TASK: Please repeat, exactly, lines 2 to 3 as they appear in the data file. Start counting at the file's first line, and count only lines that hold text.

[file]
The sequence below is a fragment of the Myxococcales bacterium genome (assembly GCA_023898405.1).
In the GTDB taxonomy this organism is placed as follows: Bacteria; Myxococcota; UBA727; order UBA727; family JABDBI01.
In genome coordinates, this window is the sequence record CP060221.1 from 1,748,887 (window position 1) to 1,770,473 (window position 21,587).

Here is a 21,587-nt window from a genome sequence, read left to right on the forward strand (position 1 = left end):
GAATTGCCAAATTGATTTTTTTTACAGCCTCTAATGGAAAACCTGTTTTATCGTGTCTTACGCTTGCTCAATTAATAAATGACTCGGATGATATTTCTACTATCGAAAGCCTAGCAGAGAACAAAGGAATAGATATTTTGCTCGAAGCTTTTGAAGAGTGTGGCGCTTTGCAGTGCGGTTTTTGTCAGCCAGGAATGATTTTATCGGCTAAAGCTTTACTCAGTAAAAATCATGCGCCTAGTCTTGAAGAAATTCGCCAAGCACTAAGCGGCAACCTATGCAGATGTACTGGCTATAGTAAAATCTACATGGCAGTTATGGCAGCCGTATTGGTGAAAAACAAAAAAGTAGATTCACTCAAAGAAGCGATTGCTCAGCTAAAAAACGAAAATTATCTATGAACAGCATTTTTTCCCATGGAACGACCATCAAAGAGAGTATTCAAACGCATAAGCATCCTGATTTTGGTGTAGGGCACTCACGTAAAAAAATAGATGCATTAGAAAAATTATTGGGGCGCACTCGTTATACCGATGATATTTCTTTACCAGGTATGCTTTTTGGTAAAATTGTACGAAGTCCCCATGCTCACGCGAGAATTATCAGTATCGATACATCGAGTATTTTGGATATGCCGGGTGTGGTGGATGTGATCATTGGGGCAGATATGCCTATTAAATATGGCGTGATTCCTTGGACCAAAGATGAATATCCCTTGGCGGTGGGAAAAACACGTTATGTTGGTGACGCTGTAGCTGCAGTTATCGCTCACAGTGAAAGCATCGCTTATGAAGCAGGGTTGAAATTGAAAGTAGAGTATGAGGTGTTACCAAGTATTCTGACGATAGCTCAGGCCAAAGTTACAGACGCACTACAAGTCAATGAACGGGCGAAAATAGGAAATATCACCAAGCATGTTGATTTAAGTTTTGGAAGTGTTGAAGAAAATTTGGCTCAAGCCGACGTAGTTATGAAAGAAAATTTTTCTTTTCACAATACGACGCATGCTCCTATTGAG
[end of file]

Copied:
In the GTDB taxonomy this organism is placed as follows: Bacteria; Myxococcota; UBA727; order UBA727; family JABDBI01.
In genome coordinates, this window is the sequence record CP060221.1 from 1,748,887 (window position 1) to 1,770,473 (window position 21,587).